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Guide to Unique International Desserts

Who doesn’t love dessert? For many people, it’s the most anticipated part of the meal. Some individuals even subscribe to the old adage, “Life is short. Eat dessert first.” And everyone has their own personal favorites, ranging from simple apple pie to fancier offerings like elaborate tortes or 7-layer cakes.

Dessert is enjoyed the world ever and each country or region of the world has their own signature dessert dishes. While some may seem unusual to us, they reflect the personal tastes of those who live in each locale.

Dessert parties are a growing trend as are dessert buffets at functions such as weddings, and these desserts with international flare are ideal for inclusion in these parties. They offer guests a multitude of different tastes and are perfect for a crowd that is ethnically diverse. Consider some of these favorites from far-and-wide for your next party.

o Tiramisu – This creamy Italian dessert is truly heavenly! The word tiramisu means “carry me up” and this light and fluffy concoction certainly sends the taste buds soaring. The recipe can be made with coffee and Marsala wine-soaked lady fingers OR sponge cake, combined with decadent mascarpone cream cheese, all sprinkled with cocoa powder. Delightful!

o Creme Brulee – Though this dessert has a decidedly French moniker, Julia Child says it originated in England. This “burnt cream” is actually very easy to make and is really just a custard that is topped with brown (or granulated) sugar which is then caramelized under a broiler or with a small kitchen blowtorch. Simple yet sophisticated!

o Irish Porter Cake – This cake, often served at Christmas or St. Patrick’s Day, contains one of Ireland’s favorite ingredients – Guinness Stout! Similar to fruit cake, it also includes raisins, currants, candied cherries, walnuts, and orange or lemon zest and is seasoned with pumpkin pie spice. Serve it with a rich whipped cream or vanilla ice cream.

o Olde English Trifle – Served in a huge glass bowl, Trifle is sort of the English version of tiramisu. Made with lady fingers, sponge cake, or pound cake, it’s layered with custard and fruit, usually strawberries or raspberries. For a lighter version, use angel food cake. Top it off with whipped cream, sliced almonds, and additional fruit.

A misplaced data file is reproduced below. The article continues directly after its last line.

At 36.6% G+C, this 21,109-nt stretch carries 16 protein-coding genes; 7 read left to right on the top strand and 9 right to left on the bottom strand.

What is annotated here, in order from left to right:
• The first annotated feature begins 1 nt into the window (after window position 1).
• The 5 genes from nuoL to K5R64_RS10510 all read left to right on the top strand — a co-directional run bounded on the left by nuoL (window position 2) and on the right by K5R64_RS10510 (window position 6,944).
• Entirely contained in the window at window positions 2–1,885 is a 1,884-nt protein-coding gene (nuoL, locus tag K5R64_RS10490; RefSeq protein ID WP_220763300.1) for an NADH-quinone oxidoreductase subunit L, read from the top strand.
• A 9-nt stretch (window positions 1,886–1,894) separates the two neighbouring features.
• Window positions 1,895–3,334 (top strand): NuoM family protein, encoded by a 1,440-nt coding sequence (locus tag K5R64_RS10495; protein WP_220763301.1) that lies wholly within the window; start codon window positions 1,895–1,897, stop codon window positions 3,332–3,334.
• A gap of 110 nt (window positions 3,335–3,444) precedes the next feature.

o Sweet Rice with Mangoes – This is a Southeast Asian favorite and is somewhat similar to rice pudding but with more exotic flavors like coconut milk. It’s generally made in individual ramekins and topped with mangoes (or other exotic fruit) and toasted sesame seeds.

o Alfajores (South American sandwich cookies) – The origins of this cookie are in the Andalusian region of Spain but these tasty little treats are quite popular in South American and among Americans of Latino heritage. They are best described as a pair of shortbread-type cookies filled with dulce de leche filling. Delicious, especially for those who love caramel!

o Baklava – Easy to find in America’s many Greek-owned diners, baklava consists of multiple layers of thin phyllo pastry sheets, drenched in butter, and mixed with lots of nuts and spices and sweetened with syrup or honey. Besides being popular in Greece, it’s also a mainstay in Turkey and Iran.

o Bienenstich Cake – A German classic, this so-called Bee Sting Cake includes buttery cake layered with vanilla pastry cream and topped with honey-coated sliced almonds, which – in theory – attracts bees, hence, the name of this favorite cake. It’s usually served in the summer time.

o Kringle – A common sight in Danish bakeries not only in Denmark but also in the U.S., kringle includes a flaky pastry filled with cream cheese, fruit, and nuts, topped with a white glaze and additional nuts. It’s somewhat similar to the Cheese Danish we find in American bakeries and grocery stores but the pastry is so much better.

o Kasutera – This Japanese version of sponge cake may have actually hailed from Spain or Portugal but, today, it’s most popular in the Far East. It’s usually flavored with vanilla and lemon extract and also contains a considerable amount of honey. Some modern versions include cocoa powder or even green tea.